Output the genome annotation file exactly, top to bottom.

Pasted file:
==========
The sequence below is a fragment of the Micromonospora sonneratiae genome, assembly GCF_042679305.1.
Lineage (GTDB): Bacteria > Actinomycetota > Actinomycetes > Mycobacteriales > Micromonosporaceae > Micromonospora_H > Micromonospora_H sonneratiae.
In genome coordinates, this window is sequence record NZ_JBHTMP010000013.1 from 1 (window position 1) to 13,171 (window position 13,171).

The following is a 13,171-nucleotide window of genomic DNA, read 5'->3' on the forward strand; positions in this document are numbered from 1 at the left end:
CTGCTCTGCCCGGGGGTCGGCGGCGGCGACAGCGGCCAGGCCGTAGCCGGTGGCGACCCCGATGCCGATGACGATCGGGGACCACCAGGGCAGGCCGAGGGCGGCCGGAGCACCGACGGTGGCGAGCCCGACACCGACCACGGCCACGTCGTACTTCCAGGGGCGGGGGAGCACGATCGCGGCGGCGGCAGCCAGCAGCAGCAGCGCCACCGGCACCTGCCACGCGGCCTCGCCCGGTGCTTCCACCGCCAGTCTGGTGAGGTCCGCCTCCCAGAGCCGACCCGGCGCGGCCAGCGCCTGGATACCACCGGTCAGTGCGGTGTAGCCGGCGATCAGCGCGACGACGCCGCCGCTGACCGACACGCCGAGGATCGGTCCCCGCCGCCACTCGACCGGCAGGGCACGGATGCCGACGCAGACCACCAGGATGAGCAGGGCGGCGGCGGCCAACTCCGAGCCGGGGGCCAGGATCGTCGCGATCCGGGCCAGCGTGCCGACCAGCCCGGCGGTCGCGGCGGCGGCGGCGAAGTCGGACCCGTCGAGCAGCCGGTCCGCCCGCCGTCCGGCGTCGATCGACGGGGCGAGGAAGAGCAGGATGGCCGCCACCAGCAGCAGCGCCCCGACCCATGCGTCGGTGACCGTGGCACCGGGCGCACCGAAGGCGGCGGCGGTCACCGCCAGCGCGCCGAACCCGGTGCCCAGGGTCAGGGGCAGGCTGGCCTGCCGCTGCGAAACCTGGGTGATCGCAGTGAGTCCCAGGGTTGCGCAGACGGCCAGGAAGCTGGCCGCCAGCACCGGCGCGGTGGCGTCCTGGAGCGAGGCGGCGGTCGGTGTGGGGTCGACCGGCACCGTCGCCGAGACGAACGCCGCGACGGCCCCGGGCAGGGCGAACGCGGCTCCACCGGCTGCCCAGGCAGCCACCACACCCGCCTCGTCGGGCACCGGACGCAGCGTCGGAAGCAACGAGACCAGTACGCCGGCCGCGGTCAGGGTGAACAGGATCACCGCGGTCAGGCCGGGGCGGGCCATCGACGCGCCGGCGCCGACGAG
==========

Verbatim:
The sequence below is a fragment of the Micromonospora sonneratiae genome, assembly GCF_042679305.1.
Lineage (GTDB): Bacteria > Actinomycetota > Actinomycetes > Mycobacteriales > Micromonosporaceae > Micromonospora_H > Micromonospora_H sonneratiae.
In genome coordinates, this window is sequence record NZ_JBHTMP010000013.1 from 1 (window position 1) to 13,171 (window position 13,171).

The following is a 13,171-nucleotide window of genomic DNA, read 5'->3' on the forward strand; positions in this document are numbered from 1 at the left end:
CTGCTCTGCCCGGGGGTCGGCGGCGGCGACAGCGGCCAGGCCGTAGCCGGTGGCGACCCCGATGCCGATGACGATCGGGGACCACCAGGGCAGGCCGAGGGCGGCCGGAGCACCGACGGTGGCGAGCCCGACACCGACCACGGCCACGTCGTACTTCCAGGGGCGGGGGAGCACGATCGCGGCGGCGGCAGCCAGCAGCAGCAGCGCCACCGGCACCTGCCACGCGGCCTCGCCCGGTGCTTCCACCGCCAGTCTGGTGAGGTCCGCCTCCCAGAGCCGACCCGGCGCGGCCAGCGCCTGGATACCACCGGTCAGTGCGGTGTAGCCGGCGATCAGCGCGACGACGCCGCCGCTGACCGACACGCCGAGGATCGGTCCCCGCCGCCACTCGACCGGCAGGGCACGGATGCCGACGCAGACCACCAGGATGAGCAGGGCGGCGGCGGCCAACTCCGAGCCGGGGGCCAGGATCGTCGCGATCCGGGCCAGCGTGCCGACCAGCCCGGCGGTCGCGGCGGCGGCGGCGAAGTCGGACCCGTCGAGCAGCCGGTCCGCCCGCCGTCCGGCGTCGATCGACGGGGCGAGGAAGAGCAGGATGGCCGCCACCAGCAGCAGCGCCCCGACCCATGCGTCGGTGACCGTGGCACCGGGCGCACCGAAGGCGGCGGCGGTCACCGCCAGCGCGCCGAACCCGGTGCCCAGGGTCAGGGGCAGGCTGGCCTGCCGCTGCGAAACCTGGGTGATCGCAGTGAGTCCCAGGGTTGCGCAGACGGCCAGGAAGCTGGCCGCCAGCACCGGCGCGGTGGCGTCCTGGAGCGAGGCGGCGGTCGGTGTGGGGTCGACCGGCACCGTCGCCGAGACGAACGCCGCGACGGCCCCGGGCAGGGCGAACGCGGCTCCACCGGCTGCCCAGGCAGCCACCACACCCGCCTCGTCGGGCACCGGACGCAGCGTCGGAAGCAACGAGACCAGTACGCCGGCCGCGGTCAGGGTGAACAGGATCACCGCGGTCAGGCCGGGGCGGGCCATCGACGCGCCGGCGCCGACGAG